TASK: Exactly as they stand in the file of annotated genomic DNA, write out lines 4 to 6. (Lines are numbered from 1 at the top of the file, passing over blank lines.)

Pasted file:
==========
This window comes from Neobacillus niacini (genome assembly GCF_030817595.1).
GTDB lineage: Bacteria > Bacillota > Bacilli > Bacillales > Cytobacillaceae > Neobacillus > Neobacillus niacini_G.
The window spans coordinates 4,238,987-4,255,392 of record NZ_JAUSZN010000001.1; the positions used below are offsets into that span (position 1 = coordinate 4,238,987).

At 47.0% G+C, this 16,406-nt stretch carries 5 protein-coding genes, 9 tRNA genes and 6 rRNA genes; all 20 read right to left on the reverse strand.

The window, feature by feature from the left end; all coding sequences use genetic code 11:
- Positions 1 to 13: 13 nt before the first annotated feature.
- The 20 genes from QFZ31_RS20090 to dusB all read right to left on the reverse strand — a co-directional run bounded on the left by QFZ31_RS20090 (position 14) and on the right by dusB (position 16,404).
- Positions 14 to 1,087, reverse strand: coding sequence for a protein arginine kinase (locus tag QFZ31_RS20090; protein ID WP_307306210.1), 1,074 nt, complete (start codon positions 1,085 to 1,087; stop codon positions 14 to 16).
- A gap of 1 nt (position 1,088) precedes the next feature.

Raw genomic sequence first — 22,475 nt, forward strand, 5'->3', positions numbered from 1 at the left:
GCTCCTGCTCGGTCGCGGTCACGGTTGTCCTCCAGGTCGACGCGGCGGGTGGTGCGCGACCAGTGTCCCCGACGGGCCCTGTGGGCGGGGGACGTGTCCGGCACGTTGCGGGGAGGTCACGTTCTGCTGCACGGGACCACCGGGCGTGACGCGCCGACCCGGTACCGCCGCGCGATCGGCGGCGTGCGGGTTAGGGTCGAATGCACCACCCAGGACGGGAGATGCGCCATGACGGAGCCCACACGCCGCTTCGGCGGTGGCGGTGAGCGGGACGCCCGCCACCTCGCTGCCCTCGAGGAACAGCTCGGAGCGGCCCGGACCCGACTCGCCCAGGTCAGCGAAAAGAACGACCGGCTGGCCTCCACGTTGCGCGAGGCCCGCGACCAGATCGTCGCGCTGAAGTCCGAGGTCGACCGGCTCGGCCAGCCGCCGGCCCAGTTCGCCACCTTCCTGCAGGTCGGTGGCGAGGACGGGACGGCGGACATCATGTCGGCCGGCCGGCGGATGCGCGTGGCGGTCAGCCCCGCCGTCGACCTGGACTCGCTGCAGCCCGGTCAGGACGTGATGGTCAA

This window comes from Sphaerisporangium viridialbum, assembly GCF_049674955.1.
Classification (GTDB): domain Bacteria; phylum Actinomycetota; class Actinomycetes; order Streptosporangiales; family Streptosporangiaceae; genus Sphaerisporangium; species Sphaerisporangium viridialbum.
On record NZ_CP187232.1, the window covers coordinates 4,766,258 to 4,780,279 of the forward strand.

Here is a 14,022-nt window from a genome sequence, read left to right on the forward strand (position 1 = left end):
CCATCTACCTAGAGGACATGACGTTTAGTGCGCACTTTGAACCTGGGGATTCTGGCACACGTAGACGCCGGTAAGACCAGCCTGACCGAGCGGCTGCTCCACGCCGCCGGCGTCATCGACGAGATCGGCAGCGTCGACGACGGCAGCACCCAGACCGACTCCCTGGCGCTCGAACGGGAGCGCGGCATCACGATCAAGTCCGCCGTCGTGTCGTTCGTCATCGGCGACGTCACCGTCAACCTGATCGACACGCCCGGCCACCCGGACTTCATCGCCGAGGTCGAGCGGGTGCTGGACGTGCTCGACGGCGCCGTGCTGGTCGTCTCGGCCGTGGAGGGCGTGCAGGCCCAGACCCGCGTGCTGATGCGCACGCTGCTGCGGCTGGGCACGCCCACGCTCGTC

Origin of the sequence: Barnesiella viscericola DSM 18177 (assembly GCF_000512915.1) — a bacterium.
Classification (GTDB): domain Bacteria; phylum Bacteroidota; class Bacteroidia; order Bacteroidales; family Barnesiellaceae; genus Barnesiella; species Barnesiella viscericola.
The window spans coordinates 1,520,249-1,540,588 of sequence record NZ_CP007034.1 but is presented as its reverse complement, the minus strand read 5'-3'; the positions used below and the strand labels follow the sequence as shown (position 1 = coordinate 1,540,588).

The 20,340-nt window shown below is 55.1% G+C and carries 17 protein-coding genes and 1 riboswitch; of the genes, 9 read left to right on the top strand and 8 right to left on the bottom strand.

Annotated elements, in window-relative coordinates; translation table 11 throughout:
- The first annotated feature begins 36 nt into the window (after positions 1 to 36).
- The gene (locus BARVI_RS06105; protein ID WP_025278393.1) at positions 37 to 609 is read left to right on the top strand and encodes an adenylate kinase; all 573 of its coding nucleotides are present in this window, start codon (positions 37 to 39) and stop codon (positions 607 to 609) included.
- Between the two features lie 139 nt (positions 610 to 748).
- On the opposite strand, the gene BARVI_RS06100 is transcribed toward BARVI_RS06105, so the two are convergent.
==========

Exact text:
At 47.0% G+C, this 16,406-nt stretch carries 5 protein-coding genes, 9 tRNA genes and 6 rRNA genes; all 20 read right to left on the reverse strand.

The window, feature by feature from the left end; all coding sequences use genetic code 11:
- Positions 1 to 13: 13 nt before the first annotated feature.